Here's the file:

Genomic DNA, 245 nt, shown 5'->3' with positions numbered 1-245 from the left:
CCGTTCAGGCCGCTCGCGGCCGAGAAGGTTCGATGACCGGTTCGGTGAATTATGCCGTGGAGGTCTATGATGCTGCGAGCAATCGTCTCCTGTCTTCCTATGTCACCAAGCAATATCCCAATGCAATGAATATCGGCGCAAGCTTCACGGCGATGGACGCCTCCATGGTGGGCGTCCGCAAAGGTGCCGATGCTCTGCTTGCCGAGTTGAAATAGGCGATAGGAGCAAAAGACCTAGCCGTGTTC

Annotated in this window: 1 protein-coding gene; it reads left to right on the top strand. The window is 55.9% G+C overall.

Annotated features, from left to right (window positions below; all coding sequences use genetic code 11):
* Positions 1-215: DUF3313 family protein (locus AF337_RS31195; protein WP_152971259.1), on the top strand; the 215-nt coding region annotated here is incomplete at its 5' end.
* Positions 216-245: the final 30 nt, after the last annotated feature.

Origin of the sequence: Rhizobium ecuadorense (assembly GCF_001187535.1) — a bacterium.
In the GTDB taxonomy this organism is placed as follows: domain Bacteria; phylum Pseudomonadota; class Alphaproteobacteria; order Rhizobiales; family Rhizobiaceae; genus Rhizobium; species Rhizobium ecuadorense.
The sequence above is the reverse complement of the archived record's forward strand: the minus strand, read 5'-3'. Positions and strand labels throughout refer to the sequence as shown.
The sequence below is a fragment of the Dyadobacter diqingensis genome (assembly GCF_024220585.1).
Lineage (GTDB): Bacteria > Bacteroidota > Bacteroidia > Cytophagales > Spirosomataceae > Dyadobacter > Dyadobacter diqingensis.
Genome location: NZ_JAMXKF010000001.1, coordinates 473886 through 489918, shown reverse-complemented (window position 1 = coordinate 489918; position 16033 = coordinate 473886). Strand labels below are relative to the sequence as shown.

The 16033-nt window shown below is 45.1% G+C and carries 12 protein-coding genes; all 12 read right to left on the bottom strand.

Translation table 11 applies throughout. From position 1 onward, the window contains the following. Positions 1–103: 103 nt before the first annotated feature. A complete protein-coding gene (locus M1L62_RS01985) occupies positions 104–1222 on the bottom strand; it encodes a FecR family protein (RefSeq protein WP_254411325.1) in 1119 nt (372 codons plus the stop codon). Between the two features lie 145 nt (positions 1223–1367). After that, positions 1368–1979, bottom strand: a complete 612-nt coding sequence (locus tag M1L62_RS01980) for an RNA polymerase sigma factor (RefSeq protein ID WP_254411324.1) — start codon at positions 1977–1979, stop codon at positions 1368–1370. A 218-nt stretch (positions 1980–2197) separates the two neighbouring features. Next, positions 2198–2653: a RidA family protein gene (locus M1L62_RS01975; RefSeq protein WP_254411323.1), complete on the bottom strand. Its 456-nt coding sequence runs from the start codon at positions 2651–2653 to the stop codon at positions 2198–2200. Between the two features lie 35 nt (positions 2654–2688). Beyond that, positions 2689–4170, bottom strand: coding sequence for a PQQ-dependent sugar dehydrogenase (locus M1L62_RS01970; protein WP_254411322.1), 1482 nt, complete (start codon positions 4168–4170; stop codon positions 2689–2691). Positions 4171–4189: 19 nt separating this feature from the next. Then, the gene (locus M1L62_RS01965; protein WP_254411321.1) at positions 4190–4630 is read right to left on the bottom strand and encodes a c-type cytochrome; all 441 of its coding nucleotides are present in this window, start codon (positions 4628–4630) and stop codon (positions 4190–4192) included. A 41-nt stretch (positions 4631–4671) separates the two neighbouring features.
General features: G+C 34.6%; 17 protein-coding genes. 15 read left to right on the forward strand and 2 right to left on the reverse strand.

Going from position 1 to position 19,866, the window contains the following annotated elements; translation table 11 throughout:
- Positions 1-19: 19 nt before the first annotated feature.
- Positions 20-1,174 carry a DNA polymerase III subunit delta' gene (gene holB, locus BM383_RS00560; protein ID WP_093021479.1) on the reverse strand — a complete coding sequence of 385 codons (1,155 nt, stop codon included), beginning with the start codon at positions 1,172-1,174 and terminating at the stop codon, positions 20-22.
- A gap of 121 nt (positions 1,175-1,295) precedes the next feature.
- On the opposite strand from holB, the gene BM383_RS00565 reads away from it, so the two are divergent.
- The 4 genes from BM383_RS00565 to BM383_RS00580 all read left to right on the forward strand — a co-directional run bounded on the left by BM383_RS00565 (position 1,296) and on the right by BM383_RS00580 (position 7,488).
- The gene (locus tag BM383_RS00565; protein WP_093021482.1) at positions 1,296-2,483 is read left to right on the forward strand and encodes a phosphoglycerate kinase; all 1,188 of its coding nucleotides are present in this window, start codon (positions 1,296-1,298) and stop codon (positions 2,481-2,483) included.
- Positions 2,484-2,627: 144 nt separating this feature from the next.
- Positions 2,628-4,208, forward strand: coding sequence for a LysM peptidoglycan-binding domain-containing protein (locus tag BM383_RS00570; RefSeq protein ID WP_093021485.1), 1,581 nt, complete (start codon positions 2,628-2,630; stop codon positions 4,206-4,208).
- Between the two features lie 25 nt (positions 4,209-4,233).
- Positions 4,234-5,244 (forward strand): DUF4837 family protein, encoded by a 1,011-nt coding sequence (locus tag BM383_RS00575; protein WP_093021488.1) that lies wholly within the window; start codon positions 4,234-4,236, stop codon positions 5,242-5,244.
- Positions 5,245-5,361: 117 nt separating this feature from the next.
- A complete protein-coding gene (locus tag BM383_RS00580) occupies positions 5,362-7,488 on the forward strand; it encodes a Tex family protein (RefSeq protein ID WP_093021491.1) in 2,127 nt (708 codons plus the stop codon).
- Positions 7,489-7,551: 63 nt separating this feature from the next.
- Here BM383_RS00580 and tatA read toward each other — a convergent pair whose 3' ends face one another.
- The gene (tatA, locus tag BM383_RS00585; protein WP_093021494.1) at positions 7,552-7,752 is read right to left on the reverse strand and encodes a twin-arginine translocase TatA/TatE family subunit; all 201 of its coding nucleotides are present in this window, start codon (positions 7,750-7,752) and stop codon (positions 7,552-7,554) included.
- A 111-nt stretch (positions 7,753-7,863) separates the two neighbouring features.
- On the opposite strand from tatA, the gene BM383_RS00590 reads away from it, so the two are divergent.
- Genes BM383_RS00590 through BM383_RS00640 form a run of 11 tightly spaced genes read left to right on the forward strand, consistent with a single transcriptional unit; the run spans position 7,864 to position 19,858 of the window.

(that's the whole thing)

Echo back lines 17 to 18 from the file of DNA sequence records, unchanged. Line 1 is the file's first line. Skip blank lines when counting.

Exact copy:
- Positions 1-19: 19 nt before the first annotated feature.
- Positions 20-1,174 carry a DNA polymerase III subunit delta' gene (gene holB, locus BM383_RS00560; protein ID WP_093021479.1) on the reverse strand — a complete coding sequence of 385 codons (1,155 nt, stop codon included), beginning with the start codon at positions 1,172-1,174 and terminating at the stop codon, positions 20-22.